There are so many issues that are not often considered, as you point out. The lack of consideration for how to contain and then finally dispose of used menstrual hygiene products is one. With more women and girls using disposable pads, appropriate systems and awareness-raising will be very much needed. Reusable products offer an important option though different types of products are needed for different contexts of use and users. We've just completed a landscape of menstrual cups, of which there are many! We expect to share the findings early next year. It's fascinating to see studies showing their use and acceptability among women and adolescents in a number of low-resource settings. We are considering approaches that might address some of the barriers to use.

Best wishes,
Menstrual hygiene management (MHM) Tue, 01 Sep 2015 22:54:44 +0000
Re: Menstruation management and Santiation systems - by: SusannahClemence I would like to read the AC Nielsen report - can you (or anyone, please!) advise how to access it?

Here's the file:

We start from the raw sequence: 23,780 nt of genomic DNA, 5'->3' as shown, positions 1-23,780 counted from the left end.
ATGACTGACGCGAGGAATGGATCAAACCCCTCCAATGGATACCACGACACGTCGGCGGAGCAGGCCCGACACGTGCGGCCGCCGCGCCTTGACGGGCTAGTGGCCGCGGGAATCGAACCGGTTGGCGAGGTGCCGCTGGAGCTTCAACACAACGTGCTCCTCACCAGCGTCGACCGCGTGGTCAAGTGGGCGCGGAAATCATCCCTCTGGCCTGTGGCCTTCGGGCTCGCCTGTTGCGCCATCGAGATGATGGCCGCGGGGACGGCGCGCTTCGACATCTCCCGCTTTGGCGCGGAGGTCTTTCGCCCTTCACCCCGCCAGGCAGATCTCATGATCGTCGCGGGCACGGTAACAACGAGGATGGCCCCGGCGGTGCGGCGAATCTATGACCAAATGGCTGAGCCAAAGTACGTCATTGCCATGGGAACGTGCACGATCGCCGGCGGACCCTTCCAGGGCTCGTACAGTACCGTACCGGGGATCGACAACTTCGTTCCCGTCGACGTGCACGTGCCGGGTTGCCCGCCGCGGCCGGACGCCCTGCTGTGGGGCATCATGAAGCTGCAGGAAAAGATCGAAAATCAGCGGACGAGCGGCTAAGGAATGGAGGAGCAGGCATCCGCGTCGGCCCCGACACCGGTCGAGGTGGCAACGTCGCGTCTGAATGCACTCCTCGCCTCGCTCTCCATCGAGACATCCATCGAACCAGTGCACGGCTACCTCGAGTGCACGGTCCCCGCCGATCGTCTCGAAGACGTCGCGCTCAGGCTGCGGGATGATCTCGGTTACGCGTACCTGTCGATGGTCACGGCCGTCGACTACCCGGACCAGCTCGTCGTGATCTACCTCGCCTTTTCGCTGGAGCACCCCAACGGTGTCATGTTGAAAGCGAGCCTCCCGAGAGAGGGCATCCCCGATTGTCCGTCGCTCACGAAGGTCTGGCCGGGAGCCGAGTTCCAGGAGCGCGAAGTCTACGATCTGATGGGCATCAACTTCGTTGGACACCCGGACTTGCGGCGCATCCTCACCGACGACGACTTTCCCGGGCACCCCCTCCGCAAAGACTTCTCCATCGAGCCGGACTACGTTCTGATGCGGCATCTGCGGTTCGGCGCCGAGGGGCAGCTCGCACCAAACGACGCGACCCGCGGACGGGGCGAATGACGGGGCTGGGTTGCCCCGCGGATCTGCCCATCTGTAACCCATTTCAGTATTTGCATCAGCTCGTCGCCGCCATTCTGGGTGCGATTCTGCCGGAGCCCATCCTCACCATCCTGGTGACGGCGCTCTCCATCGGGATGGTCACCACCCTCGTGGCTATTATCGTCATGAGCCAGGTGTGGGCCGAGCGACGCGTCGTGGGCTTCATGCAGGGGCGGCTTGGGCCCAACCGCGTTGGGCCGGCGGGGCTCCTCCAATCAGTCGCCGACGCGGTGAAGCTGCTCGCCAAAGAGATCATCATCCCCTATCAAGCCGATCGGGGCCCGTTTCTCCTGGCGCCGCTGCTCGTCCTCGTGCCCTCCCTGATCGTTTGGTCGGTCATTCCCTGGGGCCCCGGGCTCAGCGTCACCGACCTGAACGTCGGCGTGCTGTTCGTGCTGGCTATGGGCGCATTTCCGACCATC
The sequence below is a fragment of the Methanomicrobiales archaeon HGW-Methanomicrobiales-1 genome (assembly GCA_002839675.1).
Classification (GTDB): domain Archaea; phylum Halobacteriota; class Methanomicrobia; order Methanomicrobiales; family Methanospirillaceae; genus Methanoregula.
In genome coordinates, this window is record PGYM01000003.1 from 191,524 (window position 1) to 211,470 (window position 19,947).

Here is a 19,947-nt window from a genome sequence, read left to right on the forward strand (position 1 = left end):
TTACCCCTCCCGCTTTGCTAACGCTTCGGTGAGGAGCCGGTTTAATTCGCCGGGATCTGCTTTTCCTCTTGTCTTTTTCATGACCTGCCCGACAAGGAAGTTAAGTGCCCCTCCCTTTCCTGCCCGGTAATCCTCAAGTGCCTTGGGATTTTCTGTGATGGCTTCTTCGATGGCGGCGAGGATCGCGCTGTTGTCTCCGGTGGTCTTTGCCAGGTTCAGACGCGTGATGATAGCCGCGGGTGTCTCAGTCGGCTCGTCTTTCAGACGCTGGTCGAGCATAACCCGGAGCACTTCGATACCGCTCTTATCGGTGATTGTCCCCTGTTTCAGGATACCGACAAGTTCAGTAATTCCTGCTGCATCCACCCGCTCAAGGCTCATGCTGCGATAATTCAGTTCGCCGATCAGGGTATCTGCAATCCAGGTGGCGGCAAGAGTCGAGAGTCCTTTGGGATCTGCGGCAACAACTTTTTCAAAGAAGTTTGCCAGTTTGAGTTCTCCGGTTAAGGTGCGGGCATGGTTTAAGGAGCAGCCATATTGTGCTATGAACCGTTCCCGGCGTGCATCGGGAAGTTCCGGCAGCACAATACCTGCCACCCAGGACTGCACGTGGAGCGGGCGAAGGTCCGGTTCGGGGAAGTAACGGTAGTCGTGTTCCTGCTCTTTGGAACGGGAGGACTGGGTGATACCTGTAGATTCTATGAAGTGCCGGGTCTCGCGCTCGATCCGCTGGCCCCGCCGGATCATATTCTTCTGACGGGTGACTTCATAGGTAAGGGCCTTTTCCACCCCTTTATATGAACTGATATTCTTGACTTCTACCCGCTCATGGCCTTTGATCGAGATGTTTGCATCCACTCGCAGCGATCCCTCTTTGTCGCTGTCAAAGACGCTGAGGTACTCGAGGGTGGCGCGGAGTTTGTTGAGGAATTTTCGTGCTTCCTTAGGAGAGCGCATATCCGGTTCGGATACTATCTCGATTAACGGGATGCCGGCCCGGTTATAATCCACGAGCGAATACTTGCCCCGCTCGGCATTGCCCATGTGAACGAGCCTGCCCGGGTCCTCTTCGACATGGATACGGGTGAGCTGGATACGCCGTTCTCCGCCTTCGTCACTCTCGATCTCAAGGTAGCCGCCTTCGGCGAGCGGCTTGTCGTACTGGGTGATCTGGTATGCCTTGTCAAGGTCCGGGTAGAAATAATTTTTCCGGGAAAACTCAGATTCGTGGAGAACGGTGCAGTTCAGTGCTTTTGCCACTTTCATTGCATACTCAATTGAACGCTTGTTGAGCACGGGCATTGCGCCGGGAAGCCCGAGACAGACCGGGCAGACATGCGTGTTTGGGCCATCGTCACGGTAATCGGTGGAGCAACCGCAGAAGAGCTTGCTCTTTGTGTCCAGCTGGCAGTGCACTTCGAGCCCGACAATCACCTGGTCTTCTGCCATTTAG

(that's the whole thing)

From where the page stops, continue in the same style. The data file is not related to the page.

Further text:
I wish it were true that private washing facilities were available in shared toilets here in the UK - at least through this open discussion people might eventually feel more able to rinse reusables, such as cups, in public washbasins, even if we can't exactly wash ourselves.
Brilliant about marathon runner. What an example of taboo-busting.]]>
Menstrual hygiene management (MHM) Sun, 30 Aug 2015 08:34:13 +0000
Menstruation management and Sanitation systems - by: madeleine It was great pleasure to meet that many of you in Stockholm. I think it was a superactive and interesting SuSanA week.
I hope to see some of you soon in other meetings or online discussions throughout the year.
Before World Water Week I was invited by WSSCC to write a blog for Guardian about menstruation management and saniation system
It was published during the week and I am happy to share it with you.
In the article I call for more knowledge about how menstruation interact with sanitation system. It would be great to have some input on this topic within this group.
Please share the link so that the call on more resources will reach the ones that possess those.
all the best from sunny Stockholm in the aftermath of the World Water Week]]>